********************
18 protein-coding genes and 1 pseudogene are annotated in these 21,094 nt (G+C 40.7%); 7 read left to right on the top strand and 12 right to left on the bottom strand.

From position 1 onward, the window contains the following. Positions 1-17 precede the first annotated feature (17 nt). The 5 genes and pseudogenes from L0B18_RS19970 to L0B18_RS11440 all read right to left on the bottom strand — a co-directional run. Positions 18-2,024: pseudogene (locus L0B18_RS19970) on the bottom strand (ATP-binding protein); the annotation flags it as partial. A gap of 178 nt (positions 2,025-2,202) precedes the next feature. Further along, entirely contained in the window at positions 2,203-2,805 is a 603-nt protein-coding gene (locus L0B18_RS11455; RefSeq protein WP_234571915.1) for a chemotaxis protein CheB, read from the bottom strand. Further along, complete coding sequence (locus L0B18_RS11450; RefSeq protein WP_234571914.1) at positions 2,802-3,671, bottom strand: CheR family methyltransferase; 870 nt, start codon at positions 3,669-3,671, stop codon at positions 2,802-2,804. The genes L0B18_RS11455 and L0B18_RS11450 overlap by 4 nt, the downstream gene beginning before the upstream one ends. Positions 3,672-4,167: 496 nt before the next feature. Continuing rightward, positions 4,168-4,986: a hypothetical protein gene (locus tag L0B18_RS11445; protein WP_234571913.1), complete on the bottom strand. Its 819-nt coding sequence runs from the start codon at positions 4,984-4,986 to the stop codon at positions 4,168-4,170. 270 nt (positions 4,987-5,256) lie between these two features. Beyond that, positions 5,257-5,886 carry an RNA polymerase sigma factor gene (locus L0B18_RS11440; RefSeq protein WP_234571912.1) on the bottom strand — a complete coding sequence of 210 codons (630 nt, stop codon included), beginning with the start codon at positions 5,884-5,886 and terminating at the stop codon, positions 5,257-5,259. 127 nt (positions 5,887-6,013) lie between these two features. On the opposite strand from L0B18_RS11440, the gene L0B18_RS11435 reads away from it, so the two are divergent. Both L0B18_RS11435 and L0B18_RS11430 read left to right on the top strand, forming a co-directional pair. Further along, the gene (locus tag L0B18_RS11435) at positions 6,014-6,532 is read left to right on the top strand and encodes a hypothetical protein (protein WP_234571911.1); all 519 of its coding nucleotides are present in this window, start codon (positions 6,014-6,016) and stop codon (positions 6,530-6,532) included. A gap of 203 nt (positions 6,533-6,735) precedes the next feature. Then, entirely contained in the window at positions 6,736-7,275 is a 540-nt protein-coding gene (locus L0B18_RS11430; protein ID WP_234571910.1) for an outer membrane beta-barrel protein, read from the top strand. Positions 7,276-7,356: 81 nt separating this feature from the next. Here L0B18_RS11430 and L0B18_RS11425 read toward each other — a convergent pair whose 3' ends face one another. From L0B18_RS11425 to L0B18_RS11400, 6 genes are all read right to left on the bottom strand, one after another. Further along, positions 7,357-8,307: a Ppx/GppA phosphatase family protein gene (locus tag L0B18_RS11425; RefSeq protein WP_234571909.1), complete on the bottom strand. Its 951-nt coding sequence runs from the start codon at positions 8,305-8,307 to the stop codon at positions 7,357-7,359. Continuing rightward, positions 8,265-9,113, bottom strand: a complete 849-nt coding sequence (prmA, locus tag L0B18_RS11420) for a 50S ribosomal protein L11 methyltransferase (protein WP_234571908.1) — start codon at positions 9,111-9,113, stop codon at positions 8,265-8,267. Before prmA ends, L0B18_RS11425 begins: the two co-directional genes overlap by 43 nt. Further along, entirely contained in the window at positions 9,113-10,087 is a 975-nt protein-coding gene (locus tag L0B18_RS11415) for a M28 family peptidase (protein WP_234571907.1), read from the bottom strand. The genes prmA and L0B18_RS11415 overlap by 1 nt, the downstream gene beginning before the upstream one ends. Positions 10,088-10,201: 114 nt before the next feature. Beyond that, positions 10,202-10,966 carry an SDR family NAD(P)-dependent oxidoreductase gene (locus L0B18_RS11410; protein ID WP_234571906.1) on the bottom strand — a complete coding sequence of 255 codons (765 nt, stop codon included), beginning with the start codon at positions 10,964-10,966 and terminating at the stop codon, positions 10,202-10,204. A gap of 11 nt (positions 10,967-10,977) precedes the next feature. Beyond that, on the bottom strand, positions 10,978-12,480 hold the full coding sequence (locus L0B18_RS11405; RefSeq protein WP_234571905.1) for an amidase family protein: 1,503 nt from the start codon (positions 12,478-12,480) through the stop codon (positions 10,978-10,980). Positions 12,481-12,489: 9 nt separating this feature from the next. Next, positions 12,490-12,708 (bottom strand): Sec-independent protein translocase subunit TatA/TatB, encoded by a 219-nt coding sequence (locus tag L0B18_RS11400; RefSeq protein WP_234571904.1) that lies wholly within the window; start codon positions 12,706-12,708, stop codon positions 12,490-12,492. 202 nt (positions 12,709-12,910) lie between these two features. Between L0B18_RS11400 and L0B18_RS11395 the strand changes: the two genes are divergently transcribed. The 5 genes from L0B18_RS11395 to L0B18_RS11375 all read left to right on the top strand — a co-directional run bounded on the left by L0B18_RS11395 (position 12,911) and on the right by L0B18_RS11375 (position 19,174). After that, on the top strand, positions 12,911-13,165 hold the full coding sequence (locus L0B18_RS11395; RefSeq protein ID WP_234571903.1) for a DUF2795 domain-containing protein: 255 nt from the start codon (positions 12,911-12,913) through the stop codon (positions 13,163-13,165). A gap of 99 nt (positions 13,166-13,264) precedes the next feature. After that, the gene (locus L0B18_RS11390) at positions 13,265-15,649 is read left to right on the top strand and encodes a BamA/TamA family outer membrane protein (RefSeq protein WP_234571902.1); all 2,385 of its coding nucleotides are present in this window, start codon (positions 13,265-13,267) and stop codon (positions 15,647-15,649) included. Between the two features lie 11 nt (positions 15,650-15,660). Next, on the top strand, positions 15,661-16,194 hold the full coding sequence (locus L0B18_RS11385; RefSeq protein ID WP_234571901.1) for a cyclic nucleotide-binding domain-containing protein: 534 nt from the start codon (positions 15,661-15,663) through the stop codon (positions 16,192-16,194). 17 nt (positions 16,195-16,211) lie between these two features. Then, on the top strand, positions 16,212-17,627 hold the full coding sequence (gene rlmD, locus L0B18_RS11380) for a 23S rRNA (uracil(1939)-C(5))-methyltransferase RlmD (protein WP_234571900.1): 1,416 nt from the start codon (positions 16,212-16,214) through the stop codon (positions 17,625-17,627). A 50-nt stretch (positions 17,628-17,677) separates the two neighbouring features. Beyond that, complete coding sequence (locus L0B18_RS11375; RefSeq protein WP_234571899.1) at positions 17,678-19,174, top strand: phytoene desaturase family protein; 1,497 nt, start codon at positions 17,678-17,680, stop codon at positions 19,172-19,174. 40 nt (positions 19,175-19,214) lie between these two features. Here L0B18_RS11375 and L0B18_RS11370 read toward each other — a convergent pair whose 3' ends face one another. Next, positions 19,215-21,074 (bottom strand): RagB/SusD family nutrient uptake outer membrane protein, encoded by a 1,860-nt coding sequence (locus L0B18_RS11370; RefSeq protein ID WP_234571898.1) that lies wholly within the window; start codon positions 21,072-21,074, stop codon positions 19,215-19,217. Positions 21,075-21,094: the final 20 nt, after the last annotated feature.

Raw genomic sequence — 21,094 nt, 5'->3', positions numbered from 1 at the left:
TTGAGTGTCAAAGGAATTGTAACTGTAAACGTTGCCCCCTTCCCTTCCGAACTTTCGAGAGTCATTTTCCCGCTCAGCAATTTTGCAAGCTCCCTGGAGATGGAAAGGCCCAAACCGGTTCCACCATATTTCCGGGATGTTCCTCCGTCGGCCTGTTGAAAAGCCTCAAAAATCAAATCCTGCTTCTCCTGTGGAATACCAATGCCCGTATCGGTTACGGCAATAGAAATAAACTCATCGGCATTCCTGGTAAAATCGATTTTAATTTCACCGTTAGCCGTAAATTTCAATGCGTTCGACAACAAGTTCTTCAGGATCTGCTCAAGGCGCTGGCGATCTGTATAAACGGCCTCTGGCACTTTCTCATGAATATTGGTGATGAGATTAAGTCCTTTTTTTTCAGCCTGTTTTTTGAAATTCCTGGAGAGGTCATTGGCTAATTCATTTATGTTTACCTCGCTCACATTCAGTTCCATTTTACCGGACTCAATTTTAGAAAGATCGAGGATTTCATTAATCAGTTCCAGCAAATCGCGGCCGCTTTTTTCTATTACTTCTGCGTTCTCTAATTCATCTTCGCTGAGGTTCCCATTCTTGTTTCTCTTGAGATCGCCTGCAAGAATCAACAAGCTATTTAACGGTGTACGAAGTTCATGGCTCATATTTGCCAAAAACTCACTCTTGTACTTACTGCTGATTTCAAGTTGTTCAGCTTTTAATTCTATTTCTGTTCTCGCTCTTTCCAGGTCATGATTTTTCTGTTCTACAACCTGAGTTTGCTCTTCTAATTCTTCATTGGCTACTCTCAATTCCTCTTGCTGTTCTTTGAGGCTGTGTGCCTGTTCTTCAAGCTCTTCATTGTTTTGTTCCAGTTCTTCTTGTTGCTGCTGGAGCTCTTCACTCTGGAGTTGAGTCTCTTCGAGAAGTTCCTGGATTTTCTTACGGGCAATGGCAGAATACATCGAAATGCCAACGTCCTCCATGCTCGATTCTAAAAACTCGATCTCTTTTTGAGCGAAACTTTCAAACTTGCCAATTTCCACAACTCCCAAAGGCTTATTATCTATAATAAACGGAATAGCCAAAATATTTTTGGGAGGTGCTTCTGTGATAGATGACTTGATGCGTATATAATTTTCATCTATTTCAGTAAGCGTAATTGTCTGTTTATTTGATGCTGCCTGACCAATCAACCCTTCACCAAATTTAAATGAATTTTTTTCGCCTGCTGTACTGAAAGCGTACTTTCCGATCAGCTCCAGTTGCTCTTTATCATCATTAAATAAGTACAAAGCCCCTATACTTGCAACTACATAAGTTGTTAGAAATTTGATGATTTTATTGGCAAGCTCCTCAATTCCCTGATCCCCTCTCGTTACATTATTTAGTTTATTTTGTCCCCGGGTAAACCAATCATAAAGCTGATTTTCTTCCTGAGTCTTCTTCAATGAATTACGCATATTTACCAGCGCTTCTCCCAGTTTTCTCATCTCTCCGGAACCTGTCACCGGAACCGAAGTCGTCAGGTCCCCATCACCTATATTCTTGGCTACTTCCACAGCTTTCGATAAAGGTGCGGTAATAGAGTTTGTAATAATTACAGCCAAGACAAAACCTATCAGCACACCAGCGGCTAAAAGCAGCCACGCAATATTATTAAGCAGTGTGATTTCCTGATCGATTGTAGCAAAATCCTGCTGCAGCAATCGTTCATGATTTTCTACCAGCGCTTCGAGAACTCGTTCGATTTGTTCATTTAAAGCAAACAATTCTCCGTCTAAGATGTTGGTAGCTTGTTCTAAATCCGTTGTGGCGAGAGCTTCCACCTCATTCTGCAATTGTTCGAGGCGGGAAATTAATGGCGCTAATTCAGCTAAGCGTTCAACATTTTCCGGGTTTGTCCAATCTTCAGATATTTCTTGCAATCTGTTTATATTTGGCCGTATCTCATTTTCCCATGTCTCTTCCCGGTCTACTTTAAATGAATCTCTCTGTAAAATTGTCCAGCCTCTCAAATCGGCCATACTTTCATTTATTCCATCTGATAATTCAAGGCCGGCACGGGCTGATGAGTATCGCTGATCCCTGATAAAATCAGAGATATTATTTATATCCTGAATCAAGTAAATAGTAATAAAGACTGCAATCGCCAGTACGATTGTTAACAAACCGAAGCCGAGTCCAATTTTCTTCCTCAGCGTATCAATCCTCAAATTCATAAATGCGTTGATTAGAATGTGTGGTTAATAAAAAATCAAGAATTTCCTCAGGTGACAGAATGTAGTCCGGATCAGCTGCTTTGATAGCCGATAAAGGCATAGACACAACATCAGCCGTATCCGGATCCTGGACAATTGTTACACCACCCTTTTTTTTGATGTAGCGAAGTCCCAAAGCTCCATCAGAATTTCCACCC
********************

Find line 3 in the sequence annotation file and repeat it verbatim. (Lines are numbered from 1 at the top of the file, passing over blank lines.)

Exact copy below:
Raw genomic sequence — 21,094 nt, 5'->3', positions numbered from 1 at the left: